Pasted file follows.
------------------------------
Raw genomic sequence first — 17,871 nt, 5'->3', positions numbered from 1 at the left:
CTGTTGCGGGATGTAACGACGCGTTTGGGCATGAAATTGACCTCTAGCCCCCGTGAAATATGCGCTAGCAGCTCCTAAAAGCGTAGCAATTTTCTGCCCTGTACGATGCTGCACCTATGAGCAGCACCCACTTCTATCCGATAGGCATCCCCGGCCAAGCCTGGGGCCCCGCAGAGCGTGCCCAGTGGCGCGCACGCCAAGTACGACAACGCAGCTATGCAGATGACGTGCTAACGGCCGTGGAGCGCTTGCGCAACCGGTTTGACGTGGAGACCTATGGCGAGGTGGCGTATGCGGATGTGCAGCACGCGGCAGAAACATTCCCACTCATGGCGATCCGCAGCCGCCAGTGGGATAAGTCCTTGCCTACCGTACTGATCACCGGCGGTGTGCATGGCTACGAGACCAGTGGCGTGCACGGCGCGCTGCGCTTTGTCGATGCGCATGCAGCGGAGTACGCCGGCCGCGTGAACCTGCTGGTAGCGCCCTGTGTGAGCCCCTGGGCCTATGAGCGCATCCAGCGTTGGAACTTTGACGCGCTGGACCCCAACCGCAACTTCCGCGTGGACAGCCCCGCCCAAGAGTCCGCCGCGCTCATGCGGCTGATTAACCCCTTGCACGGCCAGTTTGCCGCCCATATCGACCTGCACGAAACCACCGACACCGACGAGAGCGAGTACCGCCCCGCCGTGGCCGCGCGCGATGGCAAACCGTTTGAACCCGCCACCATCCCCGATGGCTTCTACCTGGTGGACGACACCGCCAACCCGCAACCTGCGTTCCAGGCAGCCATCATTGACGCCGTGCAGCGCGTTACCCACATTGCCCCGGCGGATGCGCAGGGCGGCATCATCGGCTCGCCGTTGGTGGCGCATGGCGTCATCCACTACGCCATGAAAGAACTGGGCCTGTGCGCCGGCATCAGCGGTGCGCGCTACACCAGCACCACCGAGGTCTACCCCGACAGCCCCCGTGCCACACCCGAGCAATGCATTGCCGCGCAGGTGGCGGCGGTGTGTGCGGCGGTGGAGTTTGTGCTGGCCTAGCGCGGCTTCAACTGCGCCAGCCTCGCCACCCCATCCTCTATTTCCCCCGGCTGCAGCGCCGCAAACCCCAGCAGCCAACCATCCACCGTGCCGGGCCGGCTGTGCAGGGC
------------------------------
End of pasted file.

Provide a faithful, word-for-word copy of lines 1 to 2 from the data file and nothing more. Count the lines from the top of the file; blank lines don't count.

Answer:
Raw genomic sequence first — 17,871 nt, 5'->3', positions numbered from 1 at the left:
CTGTTGCGGGATGTAACGACGCGTTTGGGCATGAAATTGACCTCTAGCCCCCGTGAAATATGCGCTAGCAGCTCCTAAAAGCGTAGCAATTTTCTGCCCTGTACGATGCTGCACCTATGAGCAGCACCCACTTCTATCCGATAGGCATCCCCGGCCAAGCCTGGGGCCCCGCAGAGCGTGCCCAGTGGCGCGCACGCCAAGTACGACAACGCAGCTATGCAGATGACGTGCTAACGGCCGTGGAGCGCTTGCGCAACCGGTTTGACGTGGAGACCTATGGCGAGGTGGCGTATGCGGATGTGCAGCACGCGGCAGAAACATTCCCACTCATGGCGATCCGCAGCCGCCAGTGGGATAAGTCCTTGCCTACCGTACTGATCACCGGCGGTGTGCATGGCTACGAGACCAGTGGCGTGCACGGCGCGCTGCGCTTTGTCGATGCGCATGCAGCGGAGTACGCCGGCCGCGTGAACCTGCTGGTAGCGCCCTGTGTGAGCCCCTGGGCCTATGAGCGCATCCAGCGTTGGAACTTTGACGCGCTGGACCCCAACCGCAACTTCCGCGTGGACAGCCCCGCCCAAGAGTCCGCCGCGCTCATGCGGCTGATTAACCCCTTGCACGGCCAGTTTGCCGCCCATATCGACCTGCACGAAACCACCGACACCGACGAGAGCGAGTACCGCCCCGCCGTGGCCGCGCGCGATGGCAAACCGTTTGAACCCGCCACCATCCCCGATGGCTTCTACCTGGTGGACGACACCGCCAACCCGCAACCTGCGTTCCAGGCAGCCATCATTGACGCCGTGCAGCGCGTTACCCACATTGCCCCGGCGGATGCGCAGGGCGGCATCATCGGCTCGCCGTTGGTGGCGCATGGCGTCATCCACTACGCCATGAAAGAACTGGGCCTGTGCGCCGGCATCAGCGGTGCGCGCTACACCAGCACCACCGAGGTCTACCCCGACAGCCCCCGTGCCACACCCGAGCAATGCATTGCCGCGCAGGTGGCGGCGGTGTGTGCGGCGGTGGAGTTTGTGCTGGCCTAGCGCGGCTTCAACTGCGCCAGCCTCGCCACCCCATCCTCTATTTCCCCCGGCTGCAGCGCCGCAAACCCCAGCAGCCAACCATCCACCGTGCCGGGCCGGCTGTGCAGGGC